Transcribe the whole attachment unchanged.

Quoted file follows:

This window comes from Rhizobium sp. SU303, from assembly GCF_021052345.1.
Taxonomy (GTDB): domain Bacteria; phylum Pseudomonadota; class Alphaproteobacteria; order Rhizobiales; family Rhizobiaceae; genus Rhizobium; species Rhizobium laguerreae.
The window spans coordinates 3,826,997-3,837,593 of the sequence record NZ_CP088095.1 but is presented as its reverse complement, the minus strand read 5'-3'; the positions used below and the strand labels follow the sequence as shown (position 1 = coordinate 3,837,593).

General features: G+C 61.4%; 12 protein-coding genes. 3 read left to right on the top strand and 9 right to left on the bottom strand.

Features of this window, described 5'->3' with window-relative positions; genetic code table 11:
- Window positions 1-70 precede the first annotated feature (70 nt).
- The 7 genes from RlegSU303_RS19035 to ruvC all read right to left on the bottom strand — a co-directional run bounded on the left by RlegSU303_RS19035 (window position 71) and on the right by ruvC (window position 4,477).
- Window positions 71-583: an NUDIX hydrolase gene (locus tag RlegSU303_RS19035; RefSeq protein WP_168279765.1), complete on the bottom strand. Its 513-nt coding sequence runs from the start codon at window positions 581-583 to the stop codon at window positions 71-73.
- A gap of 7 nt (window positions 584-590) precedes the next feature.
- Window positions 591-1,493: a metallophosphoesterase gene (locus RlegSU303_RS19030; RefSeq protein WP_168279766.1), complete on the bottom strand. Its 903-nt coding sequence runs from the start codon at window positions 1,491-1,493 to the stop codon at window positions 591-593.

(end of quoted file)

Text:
This window comes from Rhizobium sp. SU303, from assembly GCF_021052345.1.
Taxonomy (GTDB): domain Bacteria; phylum Pseudomonadota; class Alphaproteobacteria; order Rhizobiales; family Rhizobiaceae; genus Rhizobium; species Rhizobium laguerreae.
The window spans coordinates 3,826,997-3,837,593 of the sequence record NZ_CP088095.1 but is presented as its reverse complement, the minus strand read 5'-3'; the positions used below and the strand labels follow the sequence as shown (position 1 = coordinate 3,837,593).

General features: G+C 61.4%; 12 protein-coding genes. 3 read left to right on the top strand and 9 right to left on the bottom strand.

Features of this window, described 5'->3' with window-relative positions; genetic code table 11:
- Window positions 1-70 precede the first annotated feature (70 nt).
- The 7 genes from RlegSU303_RS19035 to ruvC all read right to left on the bottom strand — a co-directional run bounded on the left by RlegSU303_RS19035 (window position 71) and on the right by ruvC (window position 4,477).
- Window positions 71-583: an NUDIX hydrolase gene (locus tag RlegSU303_RS19035; RefSeq protein WP_168279765.1), complete on the bottom strand. Its 513-nt coding sequence runs from the start codon at window positions 581-583 to the stop codon at window positions 71-73.
- A gap of 7 nt (window positions 584-590) precedes the next feature.
- Window positions 591-1,493: a metallophosphoesterase gene (locus RlegSU303_RS19030; RefSeq protein WP_168279766.1), complete on the bottom strand. Its 903-nt coding sequence runs from the start codon at window positions 1,491-1,493 to the stop codon at window positions 591-593.